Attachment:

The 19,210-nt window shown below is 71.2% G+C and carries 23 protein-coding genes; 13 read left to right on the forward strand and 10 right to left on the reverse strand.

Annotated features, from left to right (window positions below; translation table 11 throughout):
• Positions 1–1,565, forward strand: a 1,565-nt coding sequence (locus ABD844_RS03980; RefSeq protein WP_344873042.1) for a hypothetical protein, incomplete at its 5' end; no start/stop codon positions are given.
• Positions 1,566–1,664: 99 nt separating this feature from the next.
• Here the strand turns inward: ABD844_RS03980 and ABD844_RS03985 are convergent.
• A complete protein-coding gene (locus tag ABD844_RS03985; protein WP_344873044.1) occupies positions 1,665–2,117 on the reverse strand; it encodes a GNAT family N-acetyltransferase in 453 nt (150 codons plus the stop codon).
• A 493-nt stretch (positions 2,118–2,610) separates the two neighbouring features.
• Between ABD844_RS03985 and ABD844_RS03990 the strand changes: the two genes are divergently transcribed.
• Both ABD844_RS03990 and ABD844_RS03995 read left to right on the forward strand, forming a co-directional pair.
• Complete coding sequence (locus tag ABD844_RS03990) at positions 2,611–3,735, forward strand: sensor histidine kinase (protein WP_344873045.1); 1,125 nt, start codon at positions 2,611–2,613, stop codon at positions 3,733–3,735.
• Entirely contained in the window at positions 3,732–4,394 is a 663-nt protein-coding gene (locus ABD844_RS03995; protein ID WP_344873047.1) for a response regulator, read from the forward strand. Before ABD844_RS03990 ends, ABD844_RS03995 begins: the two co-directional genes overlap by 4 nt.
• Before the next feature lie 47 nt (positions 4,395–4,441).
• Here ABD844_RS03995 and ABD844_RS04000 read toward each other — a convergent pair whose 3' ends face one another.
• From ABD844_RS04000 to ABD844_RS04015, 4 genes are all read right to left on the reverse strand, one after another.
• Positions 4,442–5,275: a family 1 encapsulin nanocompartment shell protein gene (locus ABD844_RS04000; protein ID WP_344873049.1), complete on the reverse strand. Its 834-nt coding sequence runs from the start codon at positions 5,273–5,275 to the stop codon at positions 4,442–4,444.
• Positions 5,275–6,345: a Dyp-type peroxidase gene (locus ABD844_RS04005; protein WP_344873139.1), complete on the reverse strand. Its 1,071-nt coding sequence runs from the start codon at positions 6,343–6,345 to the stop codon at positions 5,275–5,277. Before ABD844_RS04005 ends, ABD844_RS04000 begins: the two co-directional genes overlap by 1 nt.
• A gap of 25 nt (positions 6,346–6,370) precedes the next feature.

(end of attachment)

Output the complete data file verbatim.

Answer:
The 19,210-nt window shown below is 71.2% G+C and carries 23 protein-coding genes; 13 read left to right on the forward strand and 10 right to left on the reverse strand.

Annotated features, from left to right (window positions below; translation table 11 throughout):
• Positions 1–1,565, forward strand: a 1,565-nt coding sequence (locus ABD844_RS03980; RefSeq protein WP_344873042.1) for a hypothetical protein, incomplete at its 5' end; no start/stop codon positions are given.
• Positions 1,566–1,664: 99 nt separating this feature from the next.
• Here the strand turns inward: ABD844_RS03980 and ABD844_RS03985 are convergent.
• A complete protein-coding gene (locus tag ABD844_RS03985; protein WP_344873044.1) occupies positions 1,665–2,117 on the reverse strand; it encodes a GNAT family N-acetyltransferase in 453 nt (150 codons plus the stop codon).
• A 493-nt stretch (positions 2,118–2,610) separates the two neighbouring features.
• Between ABD844_RS03985 and ABD844_RS03990 the strand changes: the two genes are divergently transcribed.
• Both ABD844_RS03990 and ABD844_RS03995 read left to right on the forward strand, forming a co-directional pair.
• Complete coding sequence (locus tag ABD844_RS03990) at positions 2,611–3,735, forward strand: sensor histidine kinase (protein WP_344873045.1); 1,125 nt, start codon at positions 2,611–2,613, stop codon at positions 3,733–3,735.
• Entirely contained in the window at positions 3,732–4,394 is a 663-nt protein-coding gene (locus ABD844_RS03995; protein ID WP_344873047.1) for a response regulator, read from the forward strand. Before ABD844_RS03990 ends, ABD844_RS03995 begins: the two co-directional genes overlap by 4 nt.
• Before the next feature lie 47 nt (positions 4,395–4,441).
• Here ABD844_RS03995 and ABD844_RS04000 read toward each other — a convergent pair whose 3' ends face one another.
• From ABD844_RS04000 to ABD844_RS04015, 4 genes are all read right to left on the reverse strand, one after another.
• Positions 4,442–5,275: a family 1 encapsulin nanocompartment shell protein gene (locus ABD844_RS04000; protein ID WP_344873049.1), complete on the reverse strand. Its 834-nt coding sequence runs from the start codon at positions 5,273–5,275 to the stop codon at positions 4,442–4,444.
• Positions 5,275–6,345: a Dyp-type peroxidase gene (locus ABD844_RS04005; protein WP_344873139.1), complete on the reverse strand. Its 1,071-nt coding sequence runs from the start codon at positions 6,343–6,345 to the stop codon at positions 5,275–5,277. Before ABD844_RS04005 ends, ABD844_RS04000 begins: the two co-directional genes overlap by 1 nt.
• A gap of 25 nt (positions 6,346–6,370) precedes the next feature.